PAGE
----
The success for women will be when being a woman in farming isn’t news worthy,” says National Farmers’ Union (NFU) president Minette Batters.

In February 2018, Minette, who manages a tenanted family farm situated in Wiltshire and is mother to 15 year-old twins, became the first woman to become president in the NFU’s history – quickly making headlines.

Minette is now over half way through her two-year term and her thoughts on the momentous moment, and on women in the farming industry are candid.

“In farming you don’t want to be singled out, women and men have been farming for millenniums. It’s just a moment in time and I find it frustrating when it always comes back to the ‘first woman’.

“As women farmers we just want to be treated equally, we want it to be a level playing field but with that said, if I can empower more women to get involved and for more youngsters to go to agriculture college, then it’s a really good thing.”

Against the grain

Growing up, Minette was a talented calf rearer and despite her father’s beliefs, her dream was to be a farmer.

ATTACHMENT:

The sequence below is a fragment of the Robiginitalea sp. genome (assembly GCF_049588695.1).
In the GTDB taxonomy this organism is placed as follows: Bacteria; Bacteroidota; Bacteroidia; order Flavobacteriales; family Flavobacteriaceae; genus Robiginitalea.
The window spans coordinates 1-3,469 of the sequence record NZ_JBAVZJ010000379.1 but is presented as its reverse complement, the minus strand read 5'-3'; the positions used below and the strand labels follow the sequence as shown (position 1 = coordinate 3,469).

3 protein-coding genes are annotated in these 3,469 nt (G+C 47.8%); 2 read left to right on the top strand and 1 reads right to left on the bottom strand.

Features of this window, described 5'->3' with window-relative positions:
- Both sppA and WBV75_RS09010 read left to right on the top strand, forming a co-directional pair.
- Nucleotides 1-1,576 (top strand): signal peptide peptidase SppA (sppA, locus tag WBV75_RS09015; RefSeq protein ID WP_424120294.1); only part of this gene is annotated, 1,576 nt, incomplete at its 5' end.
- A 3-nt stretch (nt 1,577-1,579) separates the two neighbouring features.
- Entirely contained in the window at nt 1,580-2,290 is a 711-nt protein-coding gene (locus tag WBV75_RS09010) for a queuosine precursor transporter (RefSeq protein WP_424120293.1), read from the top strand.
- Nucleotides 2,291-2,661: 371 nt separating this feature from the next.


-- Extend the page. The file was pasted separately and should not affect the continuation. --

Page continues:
“Dad didn’t think women should farm so he was very against me going to agriculture college. I didn’t take any notice and it probably made me more determined.

“I did all the calf rearing before I went to school and I never used to lose a calf. I remember this one calf was really sick, all the good bacteria in its guts had gone and the vet said: ‘If you go into the abattoir, you could do with getting some fresh rumen (fluid).’

“I remember getting my mum to drive me (there was an abattoir close to Minette’s home). I was only 15 going into the abattoir asking for some fresh rumen for my calf. I drenched the calf and it made a full recovery.”

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Minette’s parents farmed in partnership with their landlords and had no succession tenancy, her father telling her that when they retired “that’s it for the farm”.

And so Minette grew up thinking that the farm would not be there for her. She went to London and trained as a chef, managing a bespoke catering business and a pub for a few years before life took her back home.